Absence of association between specific common variants of the obesity-related FTO gene and psychological and behavioral eating disorder phenotypes

Charles R. Jonassaint, Jin Peng Szatkiewicz, Cynthia M. Bulik, Laura M. Thornton, Cinnamon Bloss, Wade H. Berrettini, Walter H. Kaye, Andrew W. Bergen, Pierre Magistretti, Michael Strober, Pamela K. Keel, Harry Brandt, Steve Crawford, Scott Crow, Manfred M. Fichter, David Goldman, Katherine A. Halmi, Craig Johnson, Allan S. Kaplan, Kelly L. KlumpMaria La Via, James E. Mitchell, Alessandro Rotondo, Janet Treasure, D. Blake Woodside

Research output: Contribution to journalArticlepeer-review

21 Scopus citations

Abstract

Extensive population-based genome-wide association studies have identified an association between the FTO gene and BMI; however, the mechanism of action is still unknown. To determine whether FTO may influence weight regulation through psychological and behavioral factors, seven single-nucleotide polymorphisms (SNPs) of the FTO gene were genotyped in 1,085 individuals with anorexia nervosa (AN) and 677 healthy weight controls from the international Price Foundation Genetic Studies of Eating Disorders. Each SNP was tested in association with eating disorder phenotypes and measures that have previously been associated with eating behavior pathology: trait anxiety, harm-avoidance, novelty seeking, impulsivity, obsessionality, compulsivity, and concern over mistakes. After appropriate correction for multiple comparisons, no significant associations between individual FTO gene SNPs and eating disorder phenotypes or related eating behavior pathology were identified in cases or controls. Thus, this study found no evidence that FTO gene variants associated with weight regulation in the general population are associated with eating disorder phenotypes in AN participants or matched controls.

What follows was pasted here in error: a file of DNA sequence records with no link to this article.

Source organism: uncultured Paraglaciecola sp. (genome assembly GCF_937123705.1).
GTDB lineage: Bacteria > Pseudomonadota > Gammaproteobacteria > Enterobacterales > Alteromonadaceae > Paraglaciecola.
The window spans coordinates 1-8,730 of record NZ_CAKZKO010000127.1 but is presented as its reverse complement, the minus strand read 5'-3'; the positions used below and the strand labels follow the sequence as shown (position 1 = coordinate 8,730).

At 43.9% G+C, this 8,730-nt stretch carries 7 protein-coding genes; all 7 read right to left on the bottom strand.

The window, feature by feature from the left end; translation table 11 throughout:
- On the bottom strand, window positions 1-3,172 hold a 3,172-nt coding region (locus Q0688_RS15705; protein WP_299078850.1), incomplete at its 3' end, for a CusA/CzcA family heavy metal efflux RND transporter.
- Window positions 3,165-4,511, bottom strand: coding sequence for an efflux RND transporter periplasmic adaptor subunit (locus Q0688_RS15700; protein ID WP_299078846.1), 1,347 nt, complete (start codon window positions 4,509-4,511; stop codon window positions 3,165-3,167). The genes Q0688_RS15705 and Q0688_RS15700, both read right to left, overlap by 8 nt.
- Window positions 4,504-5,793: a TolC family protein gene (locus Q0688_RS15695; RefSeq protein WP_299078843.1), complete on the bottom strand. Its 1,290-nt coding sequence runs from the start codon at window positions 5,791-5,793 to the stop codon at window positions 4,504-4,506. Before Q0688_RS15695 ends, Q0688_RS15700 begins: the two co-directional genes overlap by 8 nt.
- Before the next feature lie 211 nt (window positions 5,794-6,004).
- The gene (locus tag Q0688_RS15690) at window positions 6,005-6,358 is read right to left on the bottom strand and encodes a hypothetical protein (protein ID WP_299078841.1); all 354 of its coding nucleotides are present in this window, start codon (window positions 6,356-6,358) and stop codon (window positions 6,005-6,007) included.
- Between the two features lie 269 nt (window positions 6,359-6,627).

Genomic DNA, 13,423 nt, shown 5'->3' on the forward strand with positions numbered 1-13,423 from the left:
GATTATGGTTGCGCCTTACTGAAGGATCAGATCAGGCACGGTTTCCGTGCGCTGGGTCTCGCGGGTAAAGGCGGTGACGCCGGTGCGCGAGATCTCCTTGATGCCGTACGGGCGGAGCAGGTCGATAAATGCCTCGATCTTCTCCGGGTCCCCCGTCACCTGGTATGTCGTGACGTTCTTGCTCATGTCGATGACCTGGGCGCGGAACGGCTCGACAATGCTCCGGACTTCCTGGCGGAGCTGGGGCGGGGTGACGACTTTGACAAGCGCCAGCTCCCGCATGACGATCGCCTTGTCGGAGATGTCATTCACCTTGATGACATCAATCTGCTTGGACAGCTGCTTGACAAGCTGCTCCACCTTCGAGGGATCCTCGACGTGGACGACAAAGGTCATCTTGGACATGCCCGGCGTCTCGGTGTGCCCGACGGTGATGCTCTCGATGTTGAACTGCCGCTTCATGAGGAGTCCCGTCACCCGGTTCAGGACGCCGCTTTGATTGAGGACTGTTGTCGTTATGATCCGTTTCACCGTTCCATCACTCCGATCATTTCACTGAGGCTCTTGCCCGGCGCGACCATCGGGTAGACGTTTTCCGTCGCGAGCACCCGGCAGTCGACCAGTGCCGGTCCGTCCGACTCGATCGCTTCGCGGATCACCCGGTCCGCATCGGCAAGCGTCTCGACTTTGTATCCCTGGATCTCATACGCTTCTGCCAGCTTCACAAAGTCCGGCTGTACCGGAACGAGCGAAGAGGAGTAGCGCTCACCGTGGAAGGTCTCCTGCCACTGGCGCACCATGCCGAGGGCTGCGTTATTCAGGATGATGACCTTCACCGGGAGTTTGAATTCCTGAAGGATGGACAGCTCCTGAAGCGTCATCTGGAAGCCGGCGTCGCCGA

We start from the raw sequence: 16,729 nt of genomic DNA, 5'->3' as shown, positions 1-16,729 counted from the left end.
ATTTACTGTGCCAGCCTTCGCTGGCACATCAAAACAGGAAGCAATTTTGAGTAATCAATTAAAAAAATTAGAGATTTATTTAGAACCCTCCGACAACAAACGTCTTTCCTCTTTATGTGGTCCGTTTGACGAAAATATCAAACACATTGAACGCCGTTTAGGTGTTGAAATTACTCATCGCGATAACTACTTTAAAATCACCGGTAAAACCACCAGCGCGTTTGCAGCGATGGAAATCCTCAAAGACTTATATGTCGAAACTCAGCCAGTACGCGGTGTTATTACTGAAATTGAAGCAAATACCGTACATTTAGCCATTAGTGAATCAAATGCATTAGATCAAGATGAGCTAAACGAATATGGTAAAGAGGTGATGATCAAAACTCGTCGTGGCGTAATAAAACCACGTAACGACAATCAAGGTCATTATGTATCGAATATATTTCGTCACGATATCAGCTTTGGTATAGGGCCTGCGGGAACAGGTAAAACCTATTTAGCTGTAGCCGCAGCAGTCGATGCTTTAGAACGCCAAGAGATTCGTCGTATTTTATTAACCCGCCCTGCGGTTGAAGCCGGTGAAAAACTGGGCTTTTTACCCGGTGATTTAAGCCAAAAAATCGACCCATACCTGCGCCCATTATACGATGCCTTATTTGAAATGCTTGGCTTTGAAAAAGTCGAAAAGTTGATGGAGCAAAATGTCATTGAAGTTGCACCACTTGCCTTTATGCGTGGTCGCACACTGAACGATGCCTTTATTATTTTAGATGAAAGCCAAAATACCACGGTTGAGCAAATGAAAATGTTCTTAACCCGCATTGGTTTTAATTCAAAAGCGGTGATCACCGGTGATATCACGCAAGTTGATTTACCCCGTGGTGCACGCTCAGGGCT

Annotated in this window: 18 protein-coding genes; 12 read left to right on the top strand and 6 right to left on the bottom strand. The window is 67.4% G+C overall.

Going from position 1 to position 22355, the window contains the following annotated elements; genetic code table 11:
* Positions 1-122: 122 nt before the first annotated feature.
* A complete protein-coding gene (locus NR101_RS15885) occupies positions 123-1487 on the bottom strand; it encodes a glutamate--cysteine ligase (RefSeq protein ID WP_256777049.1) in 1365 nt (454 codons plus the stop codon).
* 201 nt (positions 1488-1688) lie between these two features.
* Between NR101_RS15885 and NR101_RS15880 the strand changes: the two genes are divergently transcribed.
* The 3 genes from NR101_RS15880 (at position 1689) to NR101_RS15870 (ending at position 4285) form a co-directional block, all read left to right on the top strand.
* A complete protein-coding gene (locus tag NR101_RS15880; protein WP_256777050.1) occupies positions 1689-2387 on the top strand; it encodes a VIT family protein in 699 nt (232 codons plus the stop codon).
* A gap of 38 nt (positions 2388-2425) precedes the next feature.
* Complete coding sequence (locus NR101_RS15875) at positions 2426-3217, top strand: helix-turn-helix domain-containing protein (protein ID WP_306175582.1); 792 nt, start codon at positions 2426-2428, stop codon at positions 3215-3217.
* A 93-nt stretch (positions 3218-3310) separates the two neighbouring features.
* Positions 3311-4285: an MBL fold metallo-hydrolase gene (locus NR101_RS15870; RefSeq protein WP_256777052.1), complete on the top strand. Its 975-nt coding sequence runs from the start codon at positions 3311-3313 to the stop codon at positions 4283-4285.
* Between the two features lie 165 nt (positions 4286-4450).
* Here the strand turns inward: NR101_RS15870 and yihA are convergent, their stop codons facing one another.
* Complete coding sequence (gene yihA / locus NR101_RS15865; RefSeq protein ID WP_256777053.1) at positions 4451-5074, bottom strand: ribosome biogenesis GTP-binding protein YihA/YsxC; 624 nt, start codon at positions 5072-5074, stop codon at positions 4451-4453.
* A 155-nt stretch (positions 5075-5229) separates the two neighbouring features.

Original languageEnglish (US)
Pages (from-to)454-461
Number of pages8
JournalAmerican Journal of Medical Genetics, Part B: Neuropsychiatric Genetics
Volume156
Issue number4
DOIs
StatePublished - Jun 2011

Keywords

  • BMI
  • FTO
  • SNPs

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